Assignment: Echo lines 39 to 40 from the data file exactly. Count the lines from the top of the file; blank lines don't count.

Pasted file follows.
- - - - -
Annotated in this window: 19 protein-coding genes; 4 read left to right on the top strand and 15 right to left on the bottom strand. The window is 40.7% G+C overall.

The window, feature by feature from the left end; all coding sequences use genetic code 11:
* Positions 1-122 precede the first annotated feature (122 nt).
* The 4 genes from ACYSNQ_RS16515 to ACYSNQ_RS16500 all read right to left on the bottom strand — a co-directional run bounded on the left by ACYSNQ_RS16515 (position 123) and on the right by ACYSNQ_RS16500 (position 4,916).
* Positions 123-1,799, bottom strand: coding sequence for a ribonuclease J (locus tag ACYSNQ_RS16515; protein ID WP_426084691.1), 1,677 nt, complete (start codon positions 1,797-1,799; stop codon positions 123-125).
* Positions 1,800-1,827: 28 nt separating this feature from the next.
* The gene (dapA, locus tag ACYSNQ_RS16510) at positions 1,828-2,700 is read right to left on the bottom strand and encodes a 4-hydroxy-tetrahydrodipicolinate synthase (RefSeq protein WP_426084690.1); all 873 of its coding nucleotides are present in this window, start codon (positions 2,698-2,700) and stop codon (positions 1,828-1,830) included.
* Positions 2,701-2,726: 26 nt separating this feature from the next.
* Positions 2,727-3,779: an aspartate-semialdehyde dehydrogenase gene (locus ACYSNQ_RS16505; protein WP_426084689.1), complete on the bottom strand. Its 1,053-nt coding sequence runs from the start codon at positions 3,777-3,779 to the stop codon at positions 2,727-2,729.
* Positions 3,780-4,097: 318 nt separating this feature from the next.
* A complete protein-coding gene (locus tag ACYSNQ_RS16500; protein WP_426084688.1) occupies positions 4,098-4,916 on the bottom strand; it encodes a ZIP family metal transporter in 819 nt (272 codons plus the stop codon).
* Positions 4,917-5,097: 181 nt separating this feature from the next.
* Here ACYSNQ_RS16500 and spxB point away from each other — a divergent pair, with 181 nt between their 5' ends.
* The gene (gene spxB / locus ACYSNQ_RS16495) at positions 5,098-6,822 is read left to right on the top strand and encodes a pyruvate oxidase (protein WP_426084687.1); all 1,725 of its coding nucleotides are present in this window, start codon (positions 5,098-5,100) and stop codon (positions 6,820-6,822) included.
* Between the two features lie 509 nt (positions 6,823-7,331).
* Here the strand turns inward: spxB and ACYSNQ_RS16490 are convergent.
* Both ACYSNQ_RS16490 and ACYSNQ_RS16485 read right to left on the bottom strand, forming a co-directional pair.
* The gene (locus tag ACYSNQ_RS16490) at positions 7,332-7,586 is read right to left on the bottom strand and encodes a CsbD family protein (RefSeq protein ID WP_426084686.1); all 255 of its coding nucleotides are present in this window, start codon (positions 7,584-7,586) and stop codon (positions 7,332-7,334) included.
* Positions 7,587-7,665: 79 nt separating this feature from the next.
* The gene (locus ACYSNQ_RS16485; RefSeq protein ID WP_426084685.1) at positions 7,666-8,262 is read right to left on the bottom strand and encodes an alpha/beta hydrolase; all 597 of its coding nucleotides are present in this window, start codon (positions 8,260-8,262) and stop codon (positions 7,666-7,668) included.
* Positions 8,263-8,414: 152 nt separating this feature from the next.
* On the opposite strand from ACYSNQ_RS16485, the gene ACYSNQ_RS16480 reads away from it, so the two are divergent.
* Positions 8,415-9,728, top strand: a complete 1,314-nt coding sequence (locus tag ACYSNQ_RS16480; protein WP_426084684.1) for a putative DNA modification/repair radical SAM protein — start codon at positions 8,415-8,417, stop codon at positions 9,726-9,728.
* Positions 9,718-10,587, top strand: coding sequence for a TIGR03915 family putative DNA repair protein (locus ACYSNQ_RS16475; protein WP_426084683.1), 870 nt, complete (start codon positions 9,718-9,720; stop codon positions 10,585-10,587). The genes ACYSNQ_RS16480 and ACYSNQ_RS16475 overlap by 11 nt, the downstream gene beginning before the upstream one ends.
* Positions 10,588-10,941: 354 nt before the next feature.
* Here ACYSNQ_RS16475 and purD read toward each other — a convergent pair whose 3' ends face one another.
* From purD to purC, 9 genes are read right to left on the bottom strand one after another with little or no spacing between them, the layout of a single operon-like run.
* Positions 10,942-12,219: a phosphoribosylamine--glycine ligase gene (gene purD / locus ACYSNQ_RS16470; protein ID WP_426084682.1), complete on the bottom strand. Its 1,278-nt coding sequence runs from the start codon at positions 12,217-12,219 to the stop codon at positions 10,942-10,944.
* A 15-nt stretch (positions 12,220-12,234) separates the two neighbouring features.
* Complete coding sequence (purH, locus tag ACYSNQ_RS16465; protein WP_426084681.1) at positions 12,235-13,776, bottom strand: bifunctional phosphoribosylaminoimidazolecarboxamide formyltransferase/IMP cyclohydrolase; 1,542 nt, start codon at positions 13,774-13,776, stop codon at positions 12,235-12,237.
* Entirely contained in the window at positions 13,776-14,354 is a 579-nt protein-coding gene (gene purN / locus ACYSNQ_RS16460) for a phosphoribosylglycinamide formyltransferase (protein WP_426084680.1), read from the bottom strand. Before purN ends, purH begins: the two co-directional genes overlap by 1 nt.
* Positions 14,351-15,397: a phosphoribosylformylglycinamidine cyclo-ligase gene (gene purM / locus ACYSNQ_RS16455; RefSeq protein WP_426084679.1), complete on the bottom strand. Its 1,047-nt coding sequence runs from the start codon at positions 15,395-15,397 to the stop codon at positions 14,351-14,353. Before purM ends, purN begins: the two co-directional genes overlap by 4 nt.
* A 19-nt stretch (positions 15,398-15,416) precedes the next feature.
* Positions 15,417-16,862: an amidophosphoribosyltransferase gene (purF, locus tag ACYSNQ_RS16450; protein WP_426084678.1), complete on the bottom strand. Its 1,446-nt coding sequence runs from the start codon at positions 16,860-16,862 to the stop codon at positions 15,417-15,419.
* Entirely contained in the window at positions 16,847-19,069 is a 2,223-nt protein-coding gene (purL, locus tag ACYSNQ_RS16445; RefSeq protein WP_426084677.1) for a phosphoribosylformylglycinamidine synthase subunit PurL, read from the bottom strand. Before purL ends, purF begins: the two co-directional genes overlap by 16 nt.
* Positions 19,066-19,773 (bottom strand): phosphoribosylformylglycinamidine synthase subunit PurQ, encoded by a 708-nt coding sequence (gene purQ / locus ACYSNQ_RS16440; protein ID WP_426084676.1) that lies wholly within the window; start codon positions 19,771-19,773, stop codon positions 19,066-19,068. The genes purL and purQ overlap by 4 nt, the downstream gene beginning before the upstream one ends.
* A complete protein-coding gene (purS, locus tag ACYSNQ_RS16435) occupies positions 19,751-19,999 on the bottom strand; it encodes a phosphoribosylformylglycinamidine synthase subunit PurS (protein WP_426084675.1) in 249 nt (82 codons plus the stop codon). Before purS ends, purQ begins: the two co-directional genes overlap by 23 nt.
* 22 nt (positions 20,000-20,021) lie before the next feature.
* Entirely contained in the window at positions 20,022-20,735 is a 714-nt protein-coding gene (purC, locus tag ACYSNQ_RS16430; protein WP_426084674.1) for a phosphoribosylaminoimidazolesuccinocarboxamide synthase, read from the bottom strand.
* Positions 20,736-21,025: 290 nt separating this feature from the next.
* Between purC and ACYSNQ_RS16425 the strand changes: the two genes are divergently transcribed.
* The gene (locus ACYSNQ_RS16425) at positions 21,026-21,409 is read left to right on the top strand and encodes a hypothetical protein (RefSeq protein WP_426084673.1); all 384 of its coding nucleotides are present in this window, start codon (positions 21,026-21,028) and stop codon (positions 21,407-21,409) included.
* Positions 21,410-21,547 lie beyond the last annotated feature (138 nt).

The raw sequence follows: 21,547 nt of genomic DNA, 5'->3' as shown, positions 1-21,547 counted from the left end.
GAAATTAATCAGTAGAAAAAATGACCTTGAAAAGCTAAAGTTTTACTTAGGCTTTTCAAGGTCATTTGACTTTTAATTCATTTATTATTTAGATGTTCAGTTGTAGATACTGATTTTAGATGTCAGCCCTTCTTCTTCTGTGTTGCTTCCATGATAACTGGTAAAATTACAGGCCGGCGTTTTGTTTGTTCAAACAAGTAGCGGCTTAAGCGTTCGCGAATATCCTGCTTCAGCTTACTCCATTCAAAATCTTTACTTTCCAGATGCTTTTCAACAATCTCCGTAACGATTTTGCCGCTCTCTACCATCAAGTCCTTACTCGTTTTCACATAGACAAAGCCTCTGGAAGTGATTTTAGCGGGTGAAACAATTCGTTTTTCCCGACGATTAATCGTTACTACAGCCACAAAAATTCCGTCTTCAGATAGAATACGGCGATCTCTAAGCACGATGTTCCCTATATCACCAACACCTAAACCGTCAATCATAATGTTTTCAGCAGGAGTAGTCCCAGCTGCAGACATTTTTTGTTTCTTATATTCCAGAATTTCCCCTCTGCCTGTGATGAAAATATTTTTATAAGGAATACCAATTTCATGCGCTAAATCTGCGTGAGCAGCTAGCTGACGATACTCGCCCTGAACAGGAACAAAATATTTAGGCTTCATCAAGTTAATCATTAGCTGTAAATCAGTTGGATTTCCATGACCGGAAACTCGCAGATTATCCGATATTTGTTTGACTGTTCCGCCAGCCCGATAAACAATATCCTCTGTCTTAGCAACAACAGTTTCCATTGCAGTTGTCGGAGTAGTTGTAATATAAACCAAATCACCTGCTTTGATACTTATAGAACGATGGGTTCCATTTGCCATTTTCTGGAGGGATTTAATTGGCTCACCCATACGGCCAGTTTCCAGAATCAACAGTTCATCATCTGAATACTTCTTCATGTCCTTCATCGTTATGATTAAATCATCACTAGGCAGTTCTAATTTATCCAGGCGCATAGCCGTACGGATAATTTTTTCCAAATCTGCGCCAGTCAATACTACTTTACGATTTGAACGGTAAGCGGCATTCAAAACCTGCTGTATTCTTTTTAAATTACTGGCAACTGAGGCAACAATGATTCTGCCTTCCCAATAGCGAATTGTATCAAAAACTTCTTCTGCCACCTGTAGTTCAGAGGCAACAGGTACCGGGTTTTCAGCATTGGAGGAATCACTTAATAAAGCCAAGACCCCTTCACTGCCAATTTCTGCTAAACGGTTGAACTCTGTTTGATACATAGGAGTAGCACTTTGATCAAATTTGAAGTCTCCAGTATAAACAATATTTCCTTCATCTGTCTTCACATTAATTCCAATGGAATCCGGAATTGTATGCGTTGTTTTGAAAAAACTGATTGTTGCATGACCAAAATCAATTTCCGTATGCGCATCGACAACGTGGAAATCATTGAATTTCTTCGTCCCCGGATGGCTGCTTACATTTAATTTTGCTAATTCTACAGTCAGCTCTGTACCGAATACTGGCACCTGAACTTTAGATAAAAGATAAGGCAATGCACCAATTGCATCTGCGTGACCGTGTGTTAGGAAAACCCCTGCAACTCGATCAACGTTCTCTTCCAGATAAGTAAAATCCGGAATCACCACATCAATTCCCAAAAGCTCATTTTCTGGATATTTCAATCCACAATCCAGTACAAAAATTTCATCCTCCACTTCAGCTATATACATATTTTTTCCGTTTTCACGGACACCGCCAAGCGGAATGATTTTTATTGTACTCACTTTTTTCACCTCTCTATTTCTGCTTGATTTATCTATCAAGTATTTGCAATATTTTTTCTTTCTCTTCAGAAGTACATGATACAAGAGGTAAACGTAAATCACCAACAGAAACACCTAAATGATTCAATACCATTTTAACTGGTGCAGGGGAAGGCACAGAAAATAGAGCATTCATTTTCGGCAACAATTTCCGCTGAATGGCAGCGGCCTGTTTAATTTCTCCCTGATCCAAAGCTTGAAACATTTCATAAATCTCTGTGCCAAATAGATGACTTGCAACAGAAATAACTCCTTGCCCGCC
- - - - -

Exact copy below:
* Entirely contained in the window at positions 20,022-20,735 is a 714-nt protein-coding gene (purC, locus tag ACYSNQ_RS16430; protein WP_426084674.1) for a phosphoribosylaminoimidazolesuccinocarboxamide synthase, read from the bottom strand.
* Positions 20,736-21,025: 290 nt separating this feature from the next.